Review by Heidi Marke

13 Nov 2016, 5:00

The Slightly Awesome Teacher

This hugely ambitious and passionate book attempts to distil educational research into simple practical tools to help every teacher achieve brilliant results without working any harder. All with a comforting, rather English, self-deprecating title and quotes from Arnold Schwarzenegger.

It claims to be the “love child” of four hugely influential books by Doug Lemov, John Hattie, Jim Smith and Phil Beadle, but more accessible and practical. A tall order and one that unfortunately, but not surprisingly, Dominic Salles fails to pull off.

A practical book to improve teaching needs to be easy to digest and result in impact during term time. I read this during the beginning of the school year and found it to be neither. It reads more like a series of opinionated blogs rather than a practical book with a coherent structure. Salles suggests you dip in and out, but the book builds on previous chapters so this doesn’t always work.

I found it took a determined effort to find a small practical step to try out in my classroom. I’m really not convinced that writing entire revision guides, restructuring how a year group is entered for GCSE, changing the way pupil premium money is used and firing all your teaching assistants count.

So, should you read it? If you love a good old highly opinionated rant, then go for it.

Although Salles makes some valid points and has some great and refreshingly controversial ideas, they are beyond the scope of a book written to make educational research accessible to classroom teachers.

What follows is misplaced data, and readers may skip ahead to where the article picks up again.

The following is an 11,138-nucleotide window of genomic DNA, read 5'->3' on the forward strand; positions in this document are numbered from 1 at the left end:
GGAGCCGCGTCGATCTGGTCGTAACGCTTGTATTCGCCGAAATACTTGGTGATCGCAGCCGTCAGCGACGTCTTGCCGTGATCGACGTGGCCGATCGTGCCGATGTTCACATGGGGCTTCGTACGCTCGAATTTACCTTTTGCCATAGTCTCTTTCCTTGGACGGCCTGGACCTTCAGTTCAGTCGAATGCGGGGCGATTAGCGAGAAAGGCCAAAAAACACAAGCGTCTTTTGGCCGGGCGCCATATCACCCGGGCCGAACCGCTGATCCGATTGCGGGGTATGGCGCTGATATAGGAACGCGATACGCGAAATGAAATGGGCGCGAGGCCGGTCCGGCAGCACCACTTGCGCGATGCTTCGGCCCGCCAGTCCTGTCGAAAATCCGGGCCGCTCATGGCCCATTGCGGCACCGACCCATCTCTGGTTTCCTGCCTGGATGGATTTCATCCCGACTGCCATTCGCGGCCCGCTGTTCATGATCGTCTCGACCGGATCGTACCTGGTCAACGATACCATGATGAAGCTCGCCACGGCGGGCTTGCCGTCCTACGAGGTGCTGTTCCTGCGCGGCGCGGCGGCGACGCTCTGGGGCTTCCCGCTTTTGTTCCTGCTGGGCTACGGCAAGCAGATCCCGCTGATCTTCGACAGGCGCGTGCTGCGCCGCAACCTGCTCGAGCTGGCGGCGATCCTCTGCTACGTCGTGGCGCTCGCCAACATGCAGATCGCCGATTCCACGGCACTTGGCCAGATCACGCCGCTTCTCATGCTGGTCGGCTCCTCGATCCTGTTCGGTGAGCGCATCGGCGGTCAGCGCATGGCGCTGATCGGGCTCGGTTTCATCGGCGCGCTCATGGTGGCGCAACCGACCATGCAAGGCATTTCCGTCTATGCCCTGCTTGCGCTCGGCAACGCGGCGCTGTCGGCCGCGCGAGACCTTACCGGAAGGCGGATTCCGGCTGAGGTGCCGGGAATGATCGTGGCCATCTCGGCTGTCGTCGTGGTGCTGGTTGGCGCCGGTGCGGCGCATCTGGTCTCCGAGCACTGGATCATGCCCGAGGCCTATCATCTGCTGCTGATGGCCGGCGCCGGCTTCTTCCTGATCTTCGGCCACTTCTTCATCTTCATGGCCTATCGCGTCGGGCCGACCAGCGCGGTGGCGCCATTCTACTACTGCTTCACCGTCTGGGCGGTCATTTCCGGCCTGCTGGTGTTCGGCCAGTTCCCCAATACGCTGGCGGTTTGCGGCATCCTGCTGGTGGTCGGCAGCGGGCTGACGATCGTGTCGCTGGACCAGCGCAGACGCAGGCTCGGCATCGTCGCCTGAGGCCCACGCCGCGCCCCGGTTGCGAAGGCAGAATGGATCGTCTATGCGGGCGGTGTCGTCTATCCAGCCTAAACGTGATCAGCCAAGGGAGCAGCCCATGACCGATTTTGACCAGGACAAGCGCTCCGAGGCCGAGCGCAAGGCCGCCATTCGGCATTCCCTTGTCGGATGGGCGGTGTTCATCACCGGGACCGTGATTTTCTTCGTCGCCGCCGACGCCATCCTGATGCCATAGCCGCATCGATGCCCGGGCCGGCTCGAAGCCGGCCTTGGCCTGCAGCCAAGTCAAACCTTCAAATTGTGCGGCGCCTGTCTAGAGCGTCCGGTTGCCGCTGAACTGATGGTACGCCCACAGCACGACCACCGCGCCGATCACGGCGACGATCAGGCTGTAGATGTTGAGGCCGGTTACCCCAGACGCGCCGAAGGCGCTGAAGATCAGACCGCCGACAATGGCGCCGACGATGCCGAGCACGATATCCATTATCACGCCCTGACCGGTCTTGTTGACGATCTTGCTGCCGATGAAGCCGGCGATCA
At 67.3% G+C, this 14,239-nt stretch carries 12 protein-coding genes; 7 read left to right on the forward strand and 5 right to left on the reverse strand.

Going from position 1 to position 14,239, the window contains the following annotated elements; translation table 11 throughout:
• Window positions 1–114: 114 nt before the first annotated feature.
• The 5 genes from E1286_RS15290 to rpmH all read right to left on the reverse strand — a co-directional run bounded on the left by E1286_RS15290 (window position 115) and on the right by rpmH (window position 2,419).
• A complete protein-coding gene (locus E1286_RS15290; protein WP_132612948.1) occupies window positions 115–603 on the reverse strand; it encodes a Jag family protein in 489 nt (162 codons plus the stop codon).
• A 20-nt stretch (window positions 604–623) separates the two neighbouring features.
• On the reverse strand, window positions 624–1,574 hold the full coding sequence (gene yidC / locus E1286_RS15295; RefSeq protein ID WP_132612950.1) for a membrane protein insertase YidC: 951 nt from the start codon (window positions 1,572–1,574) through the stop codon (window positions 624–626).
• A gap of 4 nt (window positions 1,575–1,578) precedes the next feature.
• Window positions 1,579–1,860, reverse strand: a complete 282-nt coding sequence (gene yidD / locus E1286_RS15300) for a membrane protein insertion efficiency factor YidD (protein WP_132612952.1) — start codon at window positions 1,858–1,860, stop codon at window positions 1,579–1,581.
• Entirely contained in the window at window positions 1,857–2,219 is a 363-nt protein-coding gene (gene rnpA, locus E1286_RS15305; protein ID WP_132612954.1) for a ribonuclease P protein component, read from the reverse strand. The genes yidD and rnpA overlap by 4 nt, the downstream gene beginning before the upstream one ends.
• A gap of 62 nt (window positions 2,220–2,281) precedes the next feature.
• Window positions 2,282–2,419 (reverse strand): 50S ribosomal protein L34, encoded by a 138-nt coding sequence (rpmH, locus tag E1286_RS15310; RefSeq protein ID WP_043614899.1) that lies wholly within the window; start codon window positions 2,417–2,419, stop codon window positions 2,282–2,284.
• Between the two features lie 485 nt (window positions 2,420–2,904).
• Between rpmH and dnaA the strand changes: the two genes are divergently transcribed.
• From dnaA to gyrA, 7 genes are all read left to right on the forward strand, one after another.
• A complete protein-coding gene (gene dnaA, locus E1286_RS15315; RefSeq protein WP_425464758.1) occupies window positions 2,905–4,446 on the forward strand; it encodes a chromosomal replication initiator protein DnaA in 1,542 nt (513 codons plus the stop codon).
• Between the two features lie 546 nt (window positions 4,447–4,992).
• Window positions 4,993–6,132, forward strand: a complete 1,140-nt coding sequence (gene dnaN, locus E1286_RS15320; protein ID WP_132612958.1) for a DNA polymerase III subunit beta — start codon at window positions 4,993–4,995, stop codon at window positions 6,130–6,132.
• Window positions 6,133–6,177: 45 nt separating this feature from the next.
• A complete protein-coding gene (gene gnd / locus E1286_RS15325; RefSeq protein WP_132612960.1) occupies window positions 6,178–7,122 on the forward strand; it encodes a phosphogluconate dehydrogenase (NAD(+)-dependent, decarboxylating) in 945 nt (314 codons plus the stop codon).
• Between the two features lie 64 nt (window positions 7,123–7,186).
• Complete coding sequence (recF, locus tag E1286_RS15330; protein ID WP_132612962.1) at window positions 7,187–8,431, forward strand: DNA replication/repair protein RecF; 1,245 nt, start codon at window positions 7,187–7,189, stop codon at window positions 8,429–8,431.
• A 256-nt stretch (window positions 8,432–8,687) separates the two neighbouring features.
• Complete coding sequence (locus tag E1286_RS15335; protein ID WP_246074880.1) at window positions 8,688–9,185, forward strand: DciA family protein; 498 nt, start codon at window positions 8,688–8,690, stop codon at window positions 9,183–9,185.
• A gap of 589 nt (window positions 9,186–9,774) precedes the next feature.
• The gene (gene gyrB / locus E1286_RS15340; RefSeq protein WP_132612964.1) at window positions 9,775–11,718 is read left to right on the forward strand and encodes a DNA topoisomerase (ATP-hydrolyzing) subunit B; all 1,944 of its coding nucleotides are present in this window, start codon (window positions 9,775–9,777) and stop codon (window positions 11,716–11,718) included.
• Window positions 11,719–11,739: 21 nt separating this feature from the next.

Eventually, in a discussion of Hattie’s concept of teacher “with-it-ness”, he suggests using a colleague’s technique of ignoring the worst two high-level disruptees and focusing your efforts on the most ambivalent four. This isn’t new but a good practical reminder of the importance of building the critical mass towards focused learning. On my way to work the next day the technique has morphed into the “Four Horsemen of the Apocalypse”.

In this particular, rather tricky, class there are three, not two, high-level disruptees that I affectionately refer to (in private obviously) as “The Evil Triad”. The students are professionals; they have developed and honed their craft well.

Next lesson, I’ve identified my four. I invite the pupils in and get them settled doing Numeracy Ninjas in silence. The Evil Triad arrive fashionably late, as usual announcing their excuses and personal needs. I do my best to use non-verbal cues to get them settled without disturbing the other students, keeping an encouraging eye on the Four Horsemen.

I ignore the usual deflective stream about pens/toilet/drink/book and scan the room to check the behaviour of the Four only to find I’ve lost them – they’ve morphed and four others have taken their place – agh!! This repeats itself over the next couple of weeks until I can no longer remember using the technique.

Maybe the technique didn’t stand a chance with this particular class. Will I use it again? Maybe, but mainly I’m looking forward to refocusing on my original plan for my teaching this year – implementing techniques from Doug Lemov’s Teach Like a Champion.